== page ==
LOS ANGELES -- After three terms as Colorado's governor and a stint herding cats -- he was Democratic Party chairman -- Roy Romer was 71. A mountain climber who had scaled the Matterhorn, and a glutton for punishment, he decided it was time for ``a hard job.'' He found one.
Now in his third year as superintendent of this city's schools, Romer is the Don Rumsfeld of domestic policy. Too old to aspire to another job, he has the impatience of someone who, unlike many in government, wants to do something, not just be something.
His aim is to change the school system's ``culture of low expectations,'' the ``belief system'' of those who ``don't believe everyone can learn.'' Too many educators, he says, believe only in aptitudes, whereas ``we believe in effort-based education. All children can learn. Effort counts.''
The polyglot district's students are 72 percent Hispanic, 12 percent African- American, 9 percent white. Two-thirds of the students in grades K through 3 come from homes in which English is not the first language. The district, where students speak 72 languages, has more students -- about 750,000 -- than 27 individual states have, and a budget larger than Colorado's.
But because the schools are underfunded, they also are overcrowded. His almost $10 billion school construction program, one of America's largest current public works projects, is beginning to address the shortage of 200,000 seats for students if Los Angeles is to ever again have a normal school year -- one with schools not in session year-round.
Building 150 new schools means transforming that many neighborhoods. And Romer subscribes to the axiom that we shape our buildings, and then they shape us. He thinks smarter physical arrangements can change the relationship -- professional and personal -- between teachers and students.
Too many Los Angeles high and middle schools are too big. Many have more than 5,000 students. Romer wants schools configured in more manageable subunits -- say, 500 pupils -- so teachers can know students for four years ``and everybody owns the results.'' In the Army, Romer says, ``if someone can't march, the unit's response is, `Hey, you're embarrassing us.''' He wants schools to feel similarly implicated in each student's performance.
Although many children are already performing well below grade when they arrive at kindergarten, the district has achieved dramatic improvement in elementary school test scores. Romer thinks this is because an elementary school ``is a small learning community.'' More elementary school teachers than high school teachers want to be what they are, because elementary school teachers have the satisfaction of what Romer calls ``ownership'' of the child. Secondary school teachers are more oriented to the subject matter, and if a child fails math or science, well, the child did not have the suitable background, which is someone else's fault.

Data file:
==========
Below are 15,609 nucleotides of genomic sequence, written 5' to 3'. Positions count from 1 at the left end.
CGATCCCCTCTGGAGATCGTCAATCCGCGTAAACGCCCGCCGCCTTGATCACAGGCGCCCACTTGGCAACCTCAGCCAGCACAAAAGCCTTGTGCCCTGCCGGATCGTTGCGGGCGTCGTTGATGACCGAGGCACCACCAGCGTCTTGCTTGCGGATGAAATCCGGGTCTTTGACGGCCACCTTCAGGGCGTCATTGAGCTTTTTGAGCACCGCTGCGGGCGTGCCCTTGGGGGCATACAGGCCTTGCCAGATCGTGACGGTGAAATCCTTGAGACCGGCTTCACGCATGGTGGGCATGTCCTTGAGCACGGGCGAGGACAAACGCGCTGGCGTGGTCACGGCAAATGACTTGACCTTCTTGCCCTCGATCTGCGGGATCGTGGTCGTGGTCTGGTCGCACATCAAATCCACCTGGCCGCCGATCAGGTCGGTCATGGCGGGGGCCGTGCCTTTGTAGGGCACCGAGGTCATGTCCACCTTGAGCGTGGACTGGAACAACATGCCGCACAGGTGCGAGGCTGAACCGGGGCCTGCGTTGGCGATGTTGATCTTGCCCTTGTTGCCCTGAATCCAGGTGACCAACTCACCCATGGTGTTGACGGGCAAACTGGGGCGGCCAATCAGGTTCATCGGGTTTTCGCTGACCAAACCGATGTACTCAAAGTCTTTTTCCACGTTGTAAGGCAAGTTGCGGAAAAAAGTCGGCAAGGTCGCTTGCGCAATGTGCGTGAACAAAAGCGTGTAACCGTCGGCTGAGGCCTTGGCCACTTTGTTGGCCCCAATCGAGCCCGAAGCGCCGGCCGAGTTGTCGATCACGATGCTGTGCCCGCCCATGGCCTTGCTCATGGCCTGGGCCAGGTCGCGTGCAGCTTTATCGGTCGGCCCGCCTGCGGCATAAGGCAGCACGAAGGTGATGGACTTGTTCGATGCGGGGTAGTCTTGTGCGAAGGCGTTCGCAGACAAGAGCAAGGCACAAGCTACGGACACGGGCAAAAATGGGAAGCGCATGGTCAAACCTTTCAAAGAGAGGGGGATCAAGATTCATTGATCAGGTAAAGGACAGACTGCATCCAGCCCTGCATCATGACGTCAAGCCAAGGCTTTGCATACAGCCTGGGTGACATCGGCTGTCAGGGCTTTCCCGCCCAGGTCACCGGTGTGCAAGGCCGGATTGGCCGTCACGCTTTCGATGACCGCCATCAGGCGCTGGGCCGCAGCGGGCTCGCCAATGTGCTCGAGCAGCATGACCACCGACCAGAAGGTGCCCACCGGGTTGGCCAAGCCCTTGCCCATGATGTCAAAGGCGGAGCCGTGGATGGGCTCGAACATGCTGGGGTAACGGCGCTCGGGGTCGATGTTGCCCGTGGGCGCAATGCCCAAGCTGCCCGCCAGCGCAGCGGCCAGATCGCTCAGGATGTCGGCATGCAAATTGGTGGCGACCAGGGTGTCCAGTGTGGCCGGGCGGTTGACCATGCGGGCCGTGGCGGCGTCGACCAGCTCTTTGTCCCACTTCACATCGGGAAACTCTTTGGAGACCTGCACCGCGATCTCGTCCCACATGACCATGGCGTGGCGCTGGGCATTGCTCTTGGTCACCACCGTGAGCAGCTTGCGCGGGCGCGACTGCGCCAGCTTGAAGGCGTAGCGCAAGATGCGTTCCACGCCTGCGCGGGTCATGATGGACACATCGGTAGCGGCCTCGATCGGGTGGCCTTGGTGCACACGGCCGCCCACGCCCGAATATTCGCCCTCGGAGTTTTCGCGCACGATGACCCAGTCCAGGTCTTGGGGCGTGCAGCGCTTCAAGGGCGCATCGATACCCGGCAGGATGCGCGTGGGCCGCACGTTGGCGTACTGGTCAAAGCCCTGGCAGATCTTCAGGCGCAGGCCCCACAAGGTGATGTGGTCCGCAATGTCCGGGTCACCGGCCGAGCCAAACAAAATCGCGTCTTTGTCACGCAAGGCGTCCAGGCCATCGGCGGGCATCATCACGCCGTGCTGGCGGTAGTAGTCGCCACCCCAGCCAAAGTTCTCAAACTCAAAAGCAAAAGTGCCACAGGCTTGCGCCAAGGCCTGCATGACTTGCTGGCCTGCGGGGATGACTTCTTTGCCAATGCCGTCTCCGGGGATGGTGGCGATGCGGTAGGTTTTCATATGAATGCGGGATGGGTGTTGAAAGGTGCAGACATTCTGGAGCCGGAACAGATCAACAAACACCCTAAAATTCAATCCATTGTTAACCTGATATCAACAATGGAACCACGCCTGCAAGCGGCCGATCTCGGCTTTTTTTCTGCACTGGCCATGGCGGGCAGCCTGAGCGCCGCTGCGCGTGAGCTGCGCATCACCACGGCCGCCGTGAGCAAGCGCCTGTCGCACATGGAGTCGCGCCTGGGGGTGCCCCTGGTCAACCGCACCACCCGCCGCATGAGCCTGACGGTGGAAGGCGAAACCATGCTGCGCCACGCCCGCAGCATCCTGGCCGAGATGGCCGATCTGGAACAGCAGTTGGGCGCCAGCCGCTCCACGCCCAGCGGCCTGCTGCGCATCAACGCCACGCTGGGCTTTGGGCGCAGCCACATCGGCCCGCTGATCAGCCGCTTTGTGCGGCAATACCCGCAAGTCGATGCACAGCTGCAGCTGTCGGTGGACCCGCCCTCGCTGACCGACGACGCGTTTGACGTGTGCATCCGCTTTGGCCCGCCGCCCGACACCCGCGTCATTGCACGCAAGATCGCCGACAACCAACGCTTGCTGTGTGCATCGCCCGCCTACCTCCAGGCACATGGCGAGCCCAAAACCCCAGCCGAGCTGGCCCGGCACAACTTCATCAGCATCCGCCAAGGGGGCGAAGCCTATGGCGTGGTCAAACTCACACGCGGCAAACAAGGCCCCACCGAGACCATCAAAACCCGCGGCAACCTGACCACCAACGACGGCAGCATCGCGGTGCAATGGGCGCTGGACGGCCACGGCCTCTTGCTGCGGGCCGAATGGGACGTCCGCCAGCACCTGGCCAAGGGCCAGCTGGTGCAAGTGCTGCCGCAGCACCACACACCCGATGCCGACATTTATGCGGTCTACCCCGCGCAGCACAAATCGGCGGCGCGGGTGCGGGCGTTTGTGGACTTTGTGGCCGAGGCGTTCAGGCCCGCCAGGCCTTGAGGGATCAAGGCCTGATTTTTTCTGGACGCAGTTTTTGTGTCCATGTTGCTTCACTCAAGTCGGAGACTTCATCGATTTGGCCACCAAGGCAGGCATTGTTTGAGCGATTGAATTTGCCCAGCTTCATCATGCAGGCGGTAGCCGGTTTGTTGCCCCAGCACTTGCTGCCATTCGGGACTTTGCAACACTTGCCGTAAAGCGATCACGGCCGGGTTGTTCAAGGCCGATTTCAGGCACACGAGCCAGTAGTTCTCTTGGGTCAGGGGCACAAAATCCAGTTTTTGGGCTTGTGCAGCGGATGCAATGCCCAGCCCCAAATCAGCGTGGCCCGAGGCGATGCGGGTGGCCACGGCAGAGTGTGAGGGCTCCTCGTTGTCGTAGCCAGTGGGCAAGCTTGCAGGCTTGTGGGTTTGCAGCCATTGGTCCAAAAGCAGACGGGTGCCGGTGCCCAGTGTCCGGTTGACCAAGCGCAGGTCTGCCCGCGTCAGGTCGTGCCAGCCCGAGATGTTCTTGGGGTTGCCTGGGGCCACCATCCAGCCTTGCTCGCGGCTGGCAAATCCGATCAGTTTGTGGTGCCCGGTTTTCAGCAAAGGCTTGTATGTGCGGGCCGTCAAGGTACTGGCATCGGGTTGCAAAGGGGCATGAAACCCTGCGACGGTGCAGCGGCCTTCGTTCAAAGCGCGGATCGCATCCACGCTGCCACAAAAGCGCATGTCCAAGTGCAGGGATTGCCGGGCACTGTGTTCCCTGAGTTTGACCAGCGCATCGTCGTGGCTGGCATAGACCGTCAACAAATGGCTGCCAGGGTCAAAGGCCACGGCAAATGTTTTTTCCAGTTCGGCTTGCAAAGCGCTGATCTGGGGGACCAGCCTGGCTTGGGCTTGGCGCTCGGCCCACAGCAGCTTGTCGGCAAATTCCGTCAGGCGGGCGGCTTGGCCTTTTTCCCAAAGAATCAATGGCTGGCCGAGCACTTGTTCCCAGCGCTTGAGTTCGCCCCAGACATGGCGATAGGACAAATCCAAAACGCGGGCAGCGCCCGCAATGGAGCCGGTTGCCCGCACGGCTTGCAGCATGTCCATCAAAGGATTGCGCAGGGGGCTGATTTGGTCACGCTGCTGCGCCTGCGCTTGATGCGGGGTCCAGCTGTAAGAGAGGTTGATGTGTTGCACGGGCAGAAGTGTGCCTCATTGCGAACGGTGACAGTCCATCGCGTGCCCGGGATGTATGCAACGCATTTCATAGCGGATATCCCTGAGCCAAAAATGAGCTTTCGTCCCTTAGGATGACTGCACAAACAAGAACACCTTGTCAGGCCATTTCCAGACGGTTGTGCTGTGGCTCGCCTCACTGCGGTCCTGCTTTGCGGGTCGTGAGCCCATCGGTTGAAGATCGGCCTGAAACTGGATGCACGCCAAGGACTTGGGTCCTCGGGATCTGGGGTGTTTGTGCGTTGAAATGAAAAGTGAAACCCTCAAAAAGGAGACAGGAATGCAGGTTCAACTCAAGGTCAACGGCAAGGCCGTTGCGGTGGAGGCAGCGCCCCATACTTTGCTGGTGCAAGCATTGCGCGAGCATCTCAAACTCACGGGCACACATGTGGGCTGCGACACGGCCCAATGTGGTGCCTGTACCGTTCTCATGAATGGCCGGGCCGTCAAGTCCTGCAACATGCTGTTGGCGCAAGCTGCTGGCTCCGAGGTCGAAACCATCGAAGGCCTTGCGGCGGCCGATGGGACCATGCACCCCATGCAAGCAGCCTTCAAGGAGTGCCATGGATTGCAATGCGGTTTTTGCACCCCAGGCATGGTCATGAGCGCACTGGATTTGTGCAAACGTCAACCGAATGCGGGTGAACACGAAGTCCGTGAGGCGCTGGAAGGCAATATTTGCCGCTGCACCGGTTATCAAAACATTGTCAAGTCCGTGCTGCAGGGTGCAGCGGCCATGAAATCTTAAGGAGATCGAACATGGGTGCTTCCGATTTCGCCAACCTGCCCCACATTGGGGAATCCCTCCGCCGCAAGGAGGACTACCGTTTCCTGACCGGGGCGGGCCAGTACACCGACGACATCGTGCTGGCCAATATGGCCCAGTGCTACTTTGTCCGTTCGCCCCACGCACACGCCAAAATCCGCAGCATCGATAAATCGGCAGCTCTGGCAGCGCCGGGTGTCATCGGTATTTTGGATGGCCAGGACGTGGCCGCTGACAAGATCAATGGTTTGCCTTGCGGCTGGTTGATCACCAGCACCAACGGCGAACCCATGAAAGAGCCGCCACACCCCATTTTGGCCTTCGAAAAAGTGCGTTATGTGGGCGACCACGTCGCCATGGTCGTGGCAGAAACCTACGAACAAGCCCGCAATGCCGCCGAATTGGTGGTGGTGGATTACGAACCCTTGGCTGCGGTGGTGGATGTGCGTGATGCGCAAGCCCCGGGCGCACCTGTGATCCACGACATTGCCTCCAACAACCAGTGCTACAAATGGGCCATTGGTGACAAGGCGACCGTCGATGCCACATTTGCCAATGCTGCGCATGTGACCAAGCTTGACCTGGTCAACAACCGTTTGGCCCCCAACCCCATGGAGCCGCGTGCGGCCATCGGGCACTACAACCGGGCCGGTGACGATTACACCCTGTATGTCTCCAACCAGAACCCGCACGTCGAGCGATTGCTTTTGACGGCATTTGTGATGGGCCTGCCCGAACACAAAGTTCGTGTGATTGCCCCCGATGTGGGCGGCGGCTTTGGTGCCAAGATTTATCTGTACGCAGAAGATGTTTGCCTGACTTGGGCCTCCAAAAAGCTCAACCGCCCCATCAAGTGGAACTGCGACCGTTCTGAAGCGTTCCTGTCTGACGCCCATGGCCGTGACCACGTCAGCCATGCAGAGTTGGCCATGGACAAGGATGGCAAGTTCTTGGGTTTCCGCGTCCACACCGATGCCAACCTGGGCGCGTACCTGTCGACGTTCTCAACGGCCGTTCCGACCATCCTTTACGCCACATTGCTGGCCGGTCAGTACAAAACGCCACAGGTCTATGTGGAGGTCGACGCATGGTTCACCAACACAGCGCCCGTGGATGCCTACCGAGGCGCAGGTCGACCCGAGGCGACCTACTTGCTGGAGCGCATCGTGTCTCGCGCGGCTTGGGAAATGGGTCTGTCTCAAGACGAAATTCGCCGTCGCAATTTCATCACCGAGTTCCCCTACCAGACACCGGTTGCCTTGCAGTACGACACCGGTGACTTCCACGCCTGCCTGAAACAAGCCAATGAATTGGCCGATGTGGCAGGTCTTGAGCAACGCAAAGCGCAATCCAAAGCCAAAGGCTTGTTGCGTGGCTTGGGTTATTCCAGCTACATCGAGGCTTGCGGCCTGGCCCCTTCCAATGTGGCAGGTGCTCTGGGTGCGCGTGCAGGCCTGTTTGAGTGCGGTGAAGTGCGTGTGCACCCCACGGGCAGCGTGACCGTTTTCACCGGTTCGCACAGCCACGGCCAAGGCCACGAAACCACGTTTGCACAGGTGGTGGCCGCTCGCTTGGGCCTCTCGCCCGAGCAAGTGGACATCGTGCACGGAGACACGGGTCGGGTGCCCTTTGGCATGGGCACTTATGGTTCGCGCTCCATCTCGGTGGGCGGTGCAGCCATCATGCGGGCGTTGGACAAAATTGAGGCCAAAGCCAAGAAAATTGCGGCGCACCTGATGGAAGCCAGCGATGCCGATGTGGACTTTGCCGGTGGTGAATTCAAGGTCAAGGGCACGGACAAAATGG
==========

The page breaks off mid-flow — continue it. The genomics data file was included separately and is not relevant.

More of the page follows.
The school district's dramatic improvement in elementary school scores is the result of a rigorous curriculum featuring instruction in phonics. Plus what Romer calls ``really trained teachers -- trained after they leave school,'' trained especially in how to teach reading. Plus teaching coaches in classrooms. Plus -- Romer calls this ``the real culture-changer'' -- diagnostic measurement every 10 weeks that returns results in 24 hours, revealing what homework is needed, and shaping classroom instruction for each child during the subsequent 10 weeks.
To those who criticize ``teaching to the test,'' Romer responds: That is what flight schools do. Because we take flying seriously. He likens testing throughout the school year to what many football teams now do by studying photos during the game, when diagnosis is immediately useful.
Romer, whose reformist agenda has a Rumsfeldean breadth, believes the six-hour school day is too short. So is the 180-day (163 for 300,000 Los Angeles students) school year, which is a relic of 19th-century America, when children were needed on ranches and farms in late spring and early autumn. In Japan and Europe the school year is 60 days longer. And Romer thinks it is unwise to base teachers' pay on length of service plus post-B.A. credentials rather than on students' cognitive accomplishments, plus peer review by other teachers.
Most contemporary policy arguments -- how many foreign interventions are too many, or how much deficit is too much -- are questions of prudence. The education of poor children is a question of justice. Romer is, strictly speaking, a radical -- one who would go to the roots of things. An American rarity, his radicalism is commensurate with America's glaring failure to equip poor children -- none of whom asked to be here -- to thrive here.